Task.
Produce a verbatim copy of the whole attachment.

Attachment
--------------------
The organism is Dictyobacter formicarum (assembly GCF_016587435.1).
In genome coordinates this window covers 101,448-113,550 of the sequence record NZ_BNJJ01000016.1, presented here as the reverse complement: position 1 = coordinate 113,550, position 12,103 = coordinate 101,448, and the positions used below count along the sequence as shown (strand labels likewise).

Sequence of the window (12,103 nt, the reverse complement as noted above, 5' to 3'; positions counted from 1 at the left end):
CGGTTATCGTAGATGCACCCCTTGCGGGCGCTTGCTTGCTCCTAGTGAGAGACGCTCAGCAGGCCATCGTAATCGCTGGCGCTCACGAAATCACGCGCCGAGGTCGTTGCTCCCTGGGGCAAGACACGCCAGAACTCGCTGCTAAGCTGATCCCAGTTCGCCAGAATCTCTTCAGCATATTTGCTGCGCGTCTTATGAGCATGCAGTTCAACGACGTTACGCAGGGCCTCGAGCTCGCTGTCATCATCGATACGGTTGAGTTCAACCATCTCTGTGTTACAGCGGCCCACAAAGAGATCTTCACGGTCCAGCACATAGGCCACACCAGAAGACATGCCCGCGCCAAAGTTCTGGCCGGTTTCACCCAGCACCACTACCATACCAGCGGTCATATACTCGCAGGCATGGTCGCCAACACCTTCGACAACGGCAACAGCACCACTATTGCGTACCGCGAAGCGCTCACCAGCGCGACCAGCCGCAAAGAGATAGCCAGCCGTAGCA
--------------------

The organism is Dictyobacter formicarum (assembly GCF_016587435.1).
In genome coordinates this window covers 101,448-113,550 of the sequence record NZ_BNJJ01000016.1, presented here as the reverse complement: position 1 = coordinate 113,550, position 12,103 = coordinate 101,448, and the positions used below count along the sequence as shown (strand labels likewise).

Sequence of the window (12,103 nt, the reverse complement as noted above, 5' to 3'; positions counted from 1 at the left end):
CGGTTATCGTAGATGCACCCCTTGCGGGCGCTTGCTTGCTCCTAGTGAGAGACGCTCAGCAGGCCATCGTAATCGCTGGCGCTCACGAAATCACGCGCCGAGGTCGTTGCTCCCTGGGGCAAGACACGCCAGAACTCGCTGCTAAGCTGATCCCAGTTCGCCAGAATCTCTTCAGCATATTTGCTGCGCGTCTTATGAGCATGCAGTTCAACGACGTTACGCAGGGCCTCGAGCTCGCTGTCATCATCGATACGGTTGAGTTCAACCATCTCTGTGTTACAGCGGCCCACAAAGAGATCTTCACGGTCCAGCACATAGGCCACACCAGAAGACATGCCCGCGCCAAAGTTCTGGCCGGTTTCACCCAGCACCACTACCATACCAGCGGTCATATACTCGCAGGCATGGTCGCCAACACCTTCGACAACGGCAACAGCACCACTATTGCGTACCGCGAAGCGCTCACCAGCGCGACCAGCCGCAAAGAGATAGCCAGCCGTAGCA